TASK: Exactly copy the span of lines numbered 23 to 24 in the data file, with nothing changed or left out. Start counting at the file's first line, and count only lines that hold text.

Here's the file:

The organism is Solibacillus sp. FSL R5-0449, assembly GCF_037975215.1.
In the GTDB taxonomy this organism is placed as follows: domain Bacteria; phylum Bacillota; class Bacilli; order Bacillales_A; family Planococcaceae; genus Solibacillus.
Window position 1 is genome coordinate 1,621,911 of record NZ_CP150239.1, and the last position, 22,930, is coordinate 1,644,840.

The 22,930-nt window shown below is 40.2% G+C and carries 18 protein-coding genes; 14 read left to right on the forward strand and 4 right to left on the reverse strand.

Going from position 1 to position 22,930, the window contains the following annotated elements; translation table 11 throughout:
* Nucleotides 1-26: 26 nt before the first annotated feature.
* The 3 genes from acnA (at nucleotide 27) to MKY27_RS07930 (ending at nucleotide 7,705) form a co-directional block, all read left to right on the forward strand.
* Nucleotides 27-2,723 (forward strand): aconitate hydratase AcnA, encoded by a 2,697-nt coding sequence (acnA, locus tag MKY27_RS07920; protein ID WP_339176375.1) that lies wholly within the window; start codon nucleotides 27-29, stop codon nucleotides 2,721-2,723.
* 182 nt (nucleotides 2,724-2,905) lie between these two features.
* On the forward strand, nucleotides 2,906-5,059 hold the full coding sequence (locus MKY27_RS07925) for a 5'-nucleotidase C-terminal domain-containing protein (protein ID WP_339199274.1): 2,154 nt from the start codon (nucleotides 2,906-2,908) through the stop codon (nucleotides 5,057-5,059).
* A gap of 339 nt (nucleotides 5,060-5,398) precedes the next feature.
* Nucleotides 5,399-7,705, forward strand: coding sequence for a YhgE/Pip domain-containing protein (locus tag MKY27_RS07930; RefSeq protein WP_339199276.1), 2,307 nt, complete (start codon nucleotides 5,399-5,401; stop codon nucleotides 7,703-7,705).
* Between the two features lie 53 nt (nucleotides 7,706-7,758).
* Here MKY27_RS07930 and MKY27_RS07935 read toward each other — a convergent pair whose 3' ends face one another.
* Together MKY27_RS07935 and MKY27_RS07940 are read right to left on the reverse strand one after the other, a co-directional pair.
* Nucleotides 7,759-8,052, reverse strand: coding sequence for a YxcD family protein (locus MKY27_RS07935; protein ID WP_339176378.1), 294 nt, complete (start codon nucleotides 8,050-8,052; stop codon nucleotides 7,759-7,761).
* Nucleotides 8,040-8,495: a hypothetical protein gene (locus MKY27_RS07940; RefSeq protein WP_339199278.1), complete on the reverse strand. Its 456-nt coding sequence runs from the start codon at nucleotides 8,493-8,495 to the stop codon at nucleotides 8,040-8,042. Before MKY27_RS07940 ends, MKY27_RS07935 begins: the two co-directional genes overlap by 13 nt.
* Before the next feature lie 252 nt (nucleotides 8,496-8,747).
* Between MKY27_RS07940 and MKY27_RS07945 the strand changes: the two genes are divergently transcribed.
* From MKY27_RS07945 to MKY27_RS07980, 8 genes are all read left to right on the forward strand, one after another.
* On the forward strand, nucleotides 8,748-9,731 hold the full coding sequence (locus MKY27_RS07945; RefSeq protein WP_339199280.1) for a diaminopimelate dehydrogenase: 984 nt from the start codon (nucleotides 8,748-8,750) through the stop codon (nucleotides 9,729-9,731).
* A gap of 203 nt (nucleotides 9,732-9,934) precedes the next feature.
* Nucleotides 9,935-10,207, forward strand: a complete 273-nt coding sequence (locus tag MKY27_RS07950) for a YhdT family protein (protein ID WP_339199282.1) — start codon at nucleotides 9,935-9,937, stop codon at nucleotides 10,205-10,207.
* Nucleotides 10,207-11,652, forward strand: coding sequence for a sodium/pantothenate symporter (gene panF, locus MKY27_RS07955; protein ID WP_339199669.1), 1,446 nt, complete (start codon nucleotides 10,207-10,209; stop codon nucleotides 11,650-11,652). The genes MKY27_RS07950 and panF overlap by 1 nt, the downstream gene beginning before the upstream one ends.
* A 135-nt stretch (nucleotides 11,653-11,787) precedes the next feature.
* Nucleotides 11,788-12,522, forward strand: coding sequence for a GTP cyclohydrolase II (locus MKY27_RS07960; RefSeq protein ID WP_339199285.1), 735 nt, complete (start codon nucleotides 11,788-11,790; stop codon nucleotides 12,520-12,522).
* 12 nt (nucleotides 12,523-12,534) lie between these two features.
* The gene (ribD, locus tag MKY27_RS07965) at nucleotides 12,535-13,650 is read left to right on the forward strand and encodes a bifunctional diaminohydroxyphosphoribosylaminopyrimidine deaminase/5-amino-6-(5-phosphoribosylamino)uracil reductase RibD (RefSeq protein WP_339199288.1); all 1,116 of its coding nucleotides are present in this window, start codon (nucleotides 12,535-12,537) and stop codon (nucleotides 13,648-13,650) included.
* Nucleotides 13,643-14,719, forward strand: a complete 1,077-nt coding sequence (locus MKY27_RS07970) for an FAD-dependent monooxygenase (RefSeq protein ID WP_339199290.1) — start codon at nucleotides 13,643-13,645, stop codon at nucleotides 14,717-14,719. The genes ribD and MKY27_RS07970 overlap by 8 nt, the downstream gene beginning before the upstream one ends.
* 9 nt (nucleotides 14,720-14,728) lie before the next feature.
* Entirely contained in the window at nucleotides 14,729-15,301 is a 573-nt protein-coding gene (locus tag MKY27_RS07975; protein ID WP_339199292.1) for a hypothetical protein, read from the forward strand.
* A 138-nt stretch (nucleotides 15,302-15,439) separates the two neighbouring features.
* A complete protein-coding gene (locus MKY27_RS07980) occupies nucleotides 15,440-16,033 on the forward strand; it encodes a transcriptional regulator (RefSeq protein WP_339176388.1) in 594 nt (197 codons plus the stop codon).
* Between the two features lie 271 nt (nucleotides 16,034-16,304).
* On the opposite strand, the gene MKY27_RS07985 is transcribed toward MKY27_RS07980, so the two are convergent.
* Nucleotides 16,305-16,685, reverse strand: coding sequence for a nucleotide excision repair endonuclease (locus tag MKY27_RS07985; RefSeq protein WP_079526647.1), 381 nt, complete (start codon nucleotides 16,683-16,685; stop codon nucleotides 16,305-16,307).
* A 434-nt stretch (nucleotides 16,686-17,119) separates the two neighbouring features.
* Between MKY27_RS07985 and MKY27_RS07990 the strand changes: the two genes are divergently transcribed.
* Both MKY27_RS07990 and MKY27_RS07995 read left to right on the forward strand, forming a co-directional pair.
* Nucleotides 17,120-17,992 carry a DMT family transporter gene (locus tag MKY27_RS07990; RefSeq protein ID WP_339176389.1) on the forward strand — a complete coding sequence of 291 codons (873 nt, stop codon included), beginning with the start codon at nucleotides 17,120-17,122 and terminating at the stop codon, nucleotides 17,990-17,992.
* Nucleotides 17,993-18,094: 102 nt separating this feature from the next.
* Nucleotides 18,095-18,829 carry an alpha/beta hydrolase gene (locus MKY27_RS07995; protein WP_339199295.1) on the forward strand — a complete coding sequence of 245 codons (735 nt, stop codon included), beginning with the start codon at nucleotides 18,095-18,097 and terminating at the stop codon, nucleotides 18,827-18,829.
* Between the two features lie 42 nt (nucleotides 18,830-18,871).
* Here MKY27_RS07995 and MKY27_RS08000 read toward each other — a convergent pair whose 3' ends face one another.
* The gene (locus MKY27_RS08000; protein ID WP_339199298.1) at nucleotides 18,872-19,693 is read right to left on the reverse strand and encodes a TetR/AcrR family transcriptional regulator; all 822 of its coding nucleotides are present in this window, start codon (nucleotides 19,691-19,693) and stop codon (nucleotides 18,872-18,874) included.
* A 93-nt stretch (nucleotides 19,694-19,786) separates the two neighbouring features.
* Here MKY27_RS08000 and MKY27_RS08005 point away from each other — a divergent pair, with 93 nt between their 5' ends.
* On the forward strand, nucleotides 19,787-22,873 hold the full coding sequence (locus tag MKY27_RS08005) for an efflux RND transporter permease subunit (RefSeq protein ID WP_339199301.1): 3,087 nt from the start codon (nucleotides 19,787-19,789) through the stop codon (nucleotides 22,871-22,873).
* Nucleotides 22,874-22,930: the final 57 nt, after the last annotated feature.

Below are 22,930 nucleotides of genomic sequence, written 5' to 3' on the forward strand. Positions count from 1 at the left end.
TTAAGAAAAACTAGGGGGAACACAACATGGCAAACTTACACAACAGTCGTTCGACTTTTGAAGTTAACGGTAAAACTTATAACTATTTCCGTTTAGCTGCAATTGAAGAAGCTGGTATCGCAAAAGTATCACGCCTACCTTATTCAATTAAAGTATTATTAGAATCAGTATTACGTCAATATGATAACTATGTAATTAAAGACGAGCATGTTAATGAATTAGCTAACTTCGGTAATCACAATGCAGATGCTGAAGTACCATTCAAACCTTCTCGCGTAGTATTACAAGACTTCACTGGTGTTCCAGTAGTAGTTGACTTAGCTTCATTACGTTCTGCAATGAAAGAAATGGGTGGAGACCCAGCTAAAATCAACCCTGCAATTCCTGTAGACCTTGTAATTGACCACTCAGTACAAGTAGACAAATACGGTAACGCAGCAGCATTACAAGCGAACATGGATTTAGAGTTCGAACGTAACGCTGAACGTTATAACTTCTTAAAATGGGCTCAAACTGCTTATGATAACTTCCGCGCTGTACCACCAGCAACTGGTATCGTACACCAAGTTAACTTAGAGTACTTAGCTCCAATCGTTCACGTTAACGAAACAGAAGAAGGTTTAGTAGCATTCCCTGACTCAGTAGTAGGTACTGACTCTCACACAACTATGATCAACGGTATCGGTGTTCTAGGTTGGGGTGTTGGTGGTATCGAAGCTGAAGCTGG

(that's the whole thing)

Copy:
* Nucleotides 9,935-10,207, forward strand: a complete 273-nt coding sequence (locus tag MKY27_RS07950) for a YhdT family protein (protein ID WP_339199282.1) — start codon at nucleotides 9,935-9,937, stop codon at nucleotides 10,205-10,207.
* Nucleotides 10,207-11,652, forward strand: coding sequence for a sodium/pantothenate symporter (gene panF, locus MKY27_RS07955; protein ID WP_339199669.1), 1,446 nt, complete (start codon nucleotides 10,207-10,209; stop codon nucleotides 11,650-11,652). The genes MKY27_RS07950 and panF overlap by 1 nt, the downstream gene beginning before the upstream one ends.